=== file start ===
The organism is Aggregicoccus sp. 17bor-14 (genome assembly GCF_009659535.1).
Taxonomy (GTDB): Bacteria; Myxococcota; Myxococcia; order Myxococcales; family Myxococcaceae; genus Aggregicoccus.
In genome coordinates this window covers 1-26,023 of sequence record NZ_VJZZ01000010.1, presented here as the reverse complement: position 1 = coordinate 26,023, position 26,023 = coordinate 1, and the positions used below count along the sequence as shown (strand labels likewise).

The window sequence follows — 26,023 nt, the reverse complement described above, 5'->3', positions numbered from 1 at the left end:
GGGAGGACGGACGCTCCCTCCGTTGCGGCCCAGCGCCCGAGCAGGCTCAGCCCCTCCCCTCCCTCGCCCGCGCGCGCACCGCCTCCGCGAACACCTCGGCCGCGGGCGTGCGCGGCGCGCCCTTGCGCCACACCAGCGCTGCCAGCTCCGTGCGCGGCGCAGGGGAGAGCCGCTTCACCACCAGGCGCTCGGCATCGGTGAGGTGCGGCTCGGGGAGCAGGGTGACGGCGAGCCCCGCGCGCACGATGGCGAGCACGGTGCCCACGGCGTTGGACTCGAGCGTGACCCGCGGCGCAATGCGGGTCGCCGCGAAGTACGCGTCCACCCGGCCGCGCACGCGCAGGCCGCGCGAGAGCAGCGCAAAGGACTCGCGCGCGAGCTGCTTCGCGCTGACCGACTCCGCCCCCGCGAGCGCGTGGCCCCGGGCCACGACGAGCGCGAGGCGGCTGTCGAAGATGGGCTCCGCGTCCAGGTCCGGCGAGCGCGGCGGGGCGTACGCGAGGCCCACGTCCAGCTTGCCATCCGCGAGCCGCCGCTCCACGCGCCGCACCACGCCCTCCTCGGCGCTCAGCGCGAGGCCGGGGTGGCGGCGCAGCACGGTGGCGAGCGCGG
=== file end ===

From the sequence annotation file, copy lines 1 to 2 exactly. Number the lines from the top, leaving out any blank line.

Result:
The organism is Aggregicoccus sp. 17bor-14 (genome assembly GCF_009659535.1).
Taxonomy (GTDB): Bacteria; Myxococcota; Myxococcia; order Myxococcales; family Myxococcaceae; genus Aggregicoccus.